A $12.7 million deal for a pair of wholesale shoe warehouses in Wynwood has cratered after the buyer allegedly pushed back the closing date several times and failed to pay a $500,000 deposit, according to a recent lawsuit filed in Miami-Dade Circuit Court.
The sellers, Yuan Yin Yen and Hsi Yueh Yen, are suing MGC Development Corp. and the transaction’s escrow agent — Miami-based law firm Avila Rrodriguez Hernandez Mena and Ferri — for breach of commercial contract, breach of implied escrow agreement and breach of fidiuciary duty. The Yens’ attorney John Patterson did not respond to a phone message and an email requesting comment. Efforts to reach representatives of MGC were unsuccessful.
The lawsuit states the Yens and MGC entered into a sales contract on April 1, 2016 for 320 Northwest 26th Street and 380 Northwest 26th Street, two adjacent properties. The deal included an initial $50,000 deposit and an additional $450,000 to be paid after both sides completed their due diligence. On April 8, 2016, Avila Rodriguez founding partner Daniel Mena notified the Yens and their attorney via letter that the $50,000 had been placed in escrow.
Three months later, Mena sent another letter informing the Yens that his client had deposited another $250,000, shortly before both sides agreed to deposit the balance by November 30, 2016, the anticipated closing date, according to documents attached to the lawsuit.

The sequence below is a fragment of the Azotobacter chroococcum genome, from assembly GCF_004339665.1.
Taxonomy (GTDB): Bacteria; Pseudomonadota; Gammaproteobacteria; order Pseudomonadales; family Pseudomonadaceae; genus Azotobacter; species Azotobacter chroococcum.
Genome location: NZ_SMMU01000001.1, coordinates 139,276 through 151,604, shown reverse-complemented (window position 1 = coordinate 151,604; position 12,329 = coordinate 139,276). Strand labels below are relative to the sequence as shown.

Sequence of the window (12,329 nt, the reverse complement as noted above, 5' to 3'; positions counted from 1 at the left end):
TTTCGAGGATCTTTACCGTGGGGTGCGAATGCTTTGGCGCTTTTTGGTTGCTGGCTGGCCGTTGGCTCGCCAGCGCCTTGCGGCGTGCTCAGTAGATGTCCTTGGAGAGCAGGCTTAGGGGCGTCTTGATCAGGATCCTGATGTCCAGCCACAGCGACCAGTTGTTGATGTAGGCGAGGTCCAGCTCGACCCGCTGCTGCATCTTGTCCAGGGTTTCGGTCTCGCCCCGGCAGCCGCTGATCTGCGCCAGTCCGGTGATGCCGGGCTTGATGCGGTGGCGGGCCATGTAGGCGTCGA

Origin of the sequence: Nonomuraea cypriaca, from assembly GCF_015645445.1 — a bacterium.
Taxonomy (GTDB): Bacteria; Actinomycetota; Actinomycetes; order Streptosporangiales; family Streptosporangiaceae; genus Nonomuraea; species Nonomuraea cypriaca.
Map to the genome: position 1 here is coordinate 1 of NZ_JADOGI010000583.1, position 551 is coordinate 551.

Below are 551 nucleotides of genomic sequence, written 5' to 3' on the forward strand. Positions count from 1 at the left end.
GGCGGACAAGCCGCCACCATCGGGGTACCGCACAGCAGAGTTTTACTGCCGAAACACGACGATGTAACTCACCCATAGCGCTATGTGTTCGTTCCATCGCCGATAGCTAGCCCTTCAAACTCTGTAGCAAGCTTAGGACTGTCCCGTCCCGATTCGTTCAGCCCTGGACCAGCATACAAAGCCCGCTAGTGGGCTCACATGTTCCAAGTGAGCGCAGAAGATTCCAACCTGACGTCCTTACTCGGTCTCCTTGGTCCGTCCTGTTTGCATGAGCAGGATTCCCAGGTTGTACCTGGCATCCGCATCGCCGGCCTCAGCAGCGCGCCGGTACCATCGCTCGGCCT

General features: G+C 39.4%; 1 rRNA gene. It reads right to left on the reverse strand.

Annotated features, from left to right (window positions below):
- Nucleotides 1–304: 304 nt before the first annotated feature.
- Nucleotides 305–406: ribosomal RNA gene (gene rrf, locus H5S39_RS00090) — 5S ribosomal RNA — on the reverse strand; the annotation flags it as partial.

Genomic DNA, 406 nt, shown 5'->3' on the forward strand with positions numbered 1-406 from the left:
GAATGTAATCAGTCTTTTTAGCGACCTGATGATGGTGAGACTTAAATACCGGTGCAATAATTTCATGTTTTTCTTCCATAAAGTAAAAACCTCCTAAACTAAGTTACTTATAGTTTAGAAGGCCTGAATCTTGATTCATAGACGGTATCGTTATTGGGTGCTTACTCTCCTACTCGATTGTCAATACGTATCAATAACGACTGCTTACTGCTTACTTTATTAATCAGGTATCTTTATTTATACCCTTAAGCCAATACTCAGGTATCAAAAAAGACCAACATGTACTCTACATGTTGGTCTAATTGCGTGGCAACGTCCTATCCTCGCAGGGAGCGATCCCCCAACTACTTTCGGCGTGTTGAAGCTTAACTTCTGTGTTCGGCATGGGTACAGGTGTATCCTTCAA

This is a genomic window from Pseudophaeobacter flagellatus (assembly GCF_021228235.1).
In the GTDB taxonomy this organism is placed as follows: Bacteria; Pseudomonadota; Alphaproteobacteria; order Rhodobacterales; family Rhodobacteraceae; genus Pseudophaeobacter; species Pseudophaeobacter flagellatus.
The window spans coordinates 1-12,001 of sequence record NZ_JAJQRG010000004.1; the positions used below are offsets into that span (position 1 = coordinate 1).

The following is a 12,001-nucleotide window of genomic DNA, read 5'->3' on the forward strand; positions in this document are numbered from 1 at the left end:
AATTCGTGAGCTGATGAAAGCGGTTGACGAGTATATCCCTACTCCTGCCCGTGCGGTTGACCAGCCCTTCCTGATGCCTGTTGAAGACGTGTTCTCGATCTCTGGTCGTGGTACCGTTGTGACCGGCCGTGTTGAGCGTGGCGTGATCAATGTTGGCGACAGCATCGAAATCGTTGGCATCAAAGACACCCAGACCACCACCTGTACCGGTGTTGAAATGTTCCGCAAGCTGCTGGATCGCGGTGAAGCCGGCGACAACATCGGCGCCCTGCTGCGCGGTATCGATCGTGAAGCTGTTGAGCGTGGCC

However, Mena informed the Yens and their counsel in early April that MGC could not make the final $200,000 for the deposit and requested another extension to close the deal by August 31, the lawsuit claims. The Yens refused and the deal failed to close. Despite sending MGC and Mena demand letters for the full $500,000 nonrefundable deposit, the Yens never got their money, they allege.
Mena was on vacation and unavailable for comment, but his law firm partner Eduardo Rodriguez declined to comment on the specifics of the lawsuit. He said the $500,000 has been deposited into a court registry. “We will let the court decide who is entitled to the funds,” Rodriguez said.
According to Miami-Dade property records, the Yens bought the two properties in 1993 and 1996 for $184,000 and $108,000 respectively.